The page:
Eight political sex scandals, scored by how much they matter

When a scandal breaks, several questions invariably arise: “Should this scandal matter? Should the media focus on it? Should voters be concerned about it? Should there be resignations, terminations, censure, prosecution, incarceration?” And what better way to address such questions than with a numerical scoring system? Rachel Maddow made an invaluable contribution to this field in her “post-Bill Clinton modern American political sex-scandal consequence-o-meter” (2011) during the first Weiner scandal. In said chart, Maddow based her scandal evaluation on two factors: the “creepy” factor and the “prosecutability” factor. The creepy factor, however, is dangerously subjective, as Maddow herself was the first to acknowledge — what’s creepy to one person may be acceptable to another.

It is this subjectivity which my system attempts to minimize. To achieve this end, I eliminate the creepiness factor, replacing it with the political hypocrisy factor. To determine the hypocrisy, one must look at rhetoric as well as policy. Do the politician’s actions violate principles he has espoused? Do they violate principles he has put into law or attempted to put into law? Note that this is different from personal hypocrisy, something perhaps distasteful, but not, I would argue, politically relevant.

Instead of “prosecutability” we opt for “lawsuit/prison potential” as a category, since sexual harassment, for example, is not always criminally prosecutable but can give rise to a civil suit.

Another departure from the Maddovian method is the scoring. Maddow uses a primarily visual assessment, placing scandals relative to each other. My approach uses a more precise and quantitative method. The scandal receives 1 point for illegal non-criminal conduct, 1 point for misdemeanors, 2 points for felonies, 1 point for rhetorical hypocrisy, 1 point for policy-based hypocrisy. Points are removed for a statements or policies that mitigate said hypocrisy. Negative scores are not allowed.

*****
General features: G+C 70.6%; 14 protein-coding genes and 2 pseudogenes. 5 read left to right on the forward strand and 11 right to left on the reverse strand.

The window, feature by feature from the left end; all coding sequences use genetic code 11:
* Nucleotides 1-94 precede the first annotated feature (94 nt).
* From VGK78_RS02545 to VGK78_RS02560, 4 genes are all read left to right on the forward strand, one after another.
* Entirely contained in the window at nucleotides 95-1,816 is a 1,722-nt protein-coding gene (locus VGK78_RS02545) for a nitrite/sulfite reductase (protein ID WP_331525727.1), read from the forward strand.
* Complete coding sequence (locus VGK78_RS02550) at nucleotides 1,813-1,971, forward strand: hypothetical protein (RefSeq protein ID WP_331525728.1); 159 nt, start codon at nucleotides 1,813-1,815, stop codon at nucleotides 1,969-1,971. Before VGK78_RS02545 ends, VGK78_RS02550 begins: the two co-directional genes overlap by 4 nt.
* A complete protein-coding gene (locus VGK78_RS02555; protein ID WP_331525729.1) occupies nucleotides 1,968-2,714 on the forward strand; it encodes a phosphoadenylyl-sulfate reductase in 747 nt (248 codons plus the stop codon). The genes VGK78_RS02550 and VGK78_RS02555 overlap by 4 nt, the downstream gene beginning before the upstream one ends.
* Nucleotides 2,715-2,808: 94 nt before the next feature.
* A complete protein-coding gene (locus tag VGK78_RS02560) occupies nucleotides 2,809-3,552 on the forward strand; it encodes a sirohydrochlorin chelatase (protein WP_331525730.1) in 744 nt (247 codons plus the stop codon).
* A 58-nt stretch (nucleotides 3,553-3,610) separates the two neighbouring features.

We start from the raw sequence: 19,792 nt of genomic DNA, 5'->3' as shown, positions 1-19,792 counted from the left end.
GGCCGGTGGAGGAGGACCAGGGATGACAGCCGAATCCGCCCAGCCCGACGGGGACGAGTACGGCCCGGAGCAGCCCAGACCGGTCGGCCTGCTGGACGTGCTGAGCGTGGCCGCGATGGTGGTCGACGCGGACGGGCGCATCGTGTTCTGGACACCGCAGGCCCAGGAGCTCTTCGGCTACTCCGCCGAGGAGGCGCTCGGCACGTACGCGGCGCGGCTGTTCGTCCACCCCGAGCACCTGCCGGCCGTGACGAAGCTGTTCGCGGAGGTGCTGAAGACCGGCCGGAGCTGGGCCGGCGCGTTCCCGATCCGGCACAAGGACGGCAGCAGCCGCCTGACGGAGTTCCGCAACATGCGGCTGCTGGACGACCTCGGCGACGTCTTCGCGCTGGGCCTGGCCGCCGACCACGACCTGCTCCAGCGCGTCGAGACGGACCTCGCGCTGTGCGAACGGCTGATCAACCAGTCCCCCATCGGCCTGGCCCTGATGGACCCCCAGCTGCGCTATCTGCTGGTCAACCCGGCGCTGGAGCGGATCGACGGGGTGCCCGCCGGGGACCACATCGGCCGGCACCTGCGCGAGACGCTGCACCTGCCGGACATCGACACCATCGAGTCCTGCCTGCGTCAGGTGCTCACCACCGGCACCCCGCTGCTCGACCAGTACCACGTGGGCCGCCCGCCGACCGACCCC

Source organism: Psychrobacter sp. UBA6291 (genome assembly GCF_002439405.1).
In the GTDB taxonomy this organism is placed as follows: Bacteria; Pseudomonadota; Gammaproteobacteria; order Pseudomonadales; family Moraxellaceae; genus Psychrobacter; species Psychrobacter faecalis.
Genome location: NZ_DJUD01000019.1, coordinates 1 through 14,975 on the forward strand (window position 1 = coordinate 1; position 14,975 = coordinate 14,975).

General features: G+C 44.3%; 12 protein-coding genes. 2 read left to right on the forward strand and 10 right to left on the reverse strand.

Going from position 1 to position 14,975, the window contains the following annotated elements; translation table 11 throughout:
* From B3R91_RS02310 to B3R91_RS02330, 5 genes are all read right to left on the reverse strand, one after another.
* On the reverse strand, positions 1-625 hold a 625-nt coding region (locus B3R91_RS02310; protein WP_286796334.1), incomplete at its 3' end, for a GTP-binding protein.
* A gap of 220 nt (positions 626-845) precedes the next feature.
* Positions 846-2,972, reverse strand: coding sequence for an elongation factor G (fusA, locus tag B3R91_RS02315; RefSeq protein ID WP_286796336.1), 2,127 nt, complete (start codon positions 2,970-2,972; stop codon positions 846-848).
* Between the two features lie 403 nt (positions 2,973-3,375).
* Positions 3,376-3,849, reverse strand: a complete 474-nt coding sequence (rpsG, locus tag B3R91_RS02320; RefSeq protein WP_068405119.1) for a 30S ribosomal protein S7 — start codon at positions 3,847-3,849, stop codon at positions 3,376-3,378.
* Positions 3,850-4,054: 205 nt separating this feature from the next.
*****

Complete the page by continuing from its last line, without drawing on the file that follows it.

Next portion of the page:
As you will see, views on LGBT issues come up frequently in this sample. It is arguably hypocritical to cheat on a spouse while opposing people who you claim violate the sanctity of marriage. Whatever moral or religious basis you have for opposing same-sex marriage almost certainly applies to adultery.

Let’s take a look at some recent scandals through this lens:

Anthony Weiner: sexting

lawsuit/prison potential: 0
rhetorical hypocrisy: 1 (never said anything about sexting, is socially liberal, received a 100% rating from the Human Rights Campaign. But initially told the public he had been set up and had not tweeted the photo. And then told the public he was done sexting.)
policy-based hypocrisy: 0 (never supported legislation on texting, has a consistently liberal voting record, when it comes to social issues, never sought to legislate people’s sexuality or morality.)

Total score: 1

David Vitter: solicitation of prostitutes

lawsuit/prison potential: 1 (soliciting a prostitute is a misdemeanor.)
rhetorical hypocrisy: 1 (campaigned as a family values, socially conservative and Christian candidate. Compared same-sex marriage to natural disasters.)
policy-based hypocrisy: 1 (was one of the chief sponsors of the constitutional amendment to ban same-sex marriage.)

Total score: 3

Elliot Spitzer: solicitation of prostitutes

lawsuit/prison potential: 1 (soliciting a prostitute is a misdemeanor.)
rhetorical hypocrisy: .5 (condemned prostitution, but as an element of human trafficking.)
policy-based hypocrisy: .5 (cracked down on prostitution. Spitzer himself said it was fair to be labeled as a “hypocrite.” Though, to be fair, he really cracked down on human trafficking, not prostitution, per se.)

Total score: 2

Read the rest at Salon

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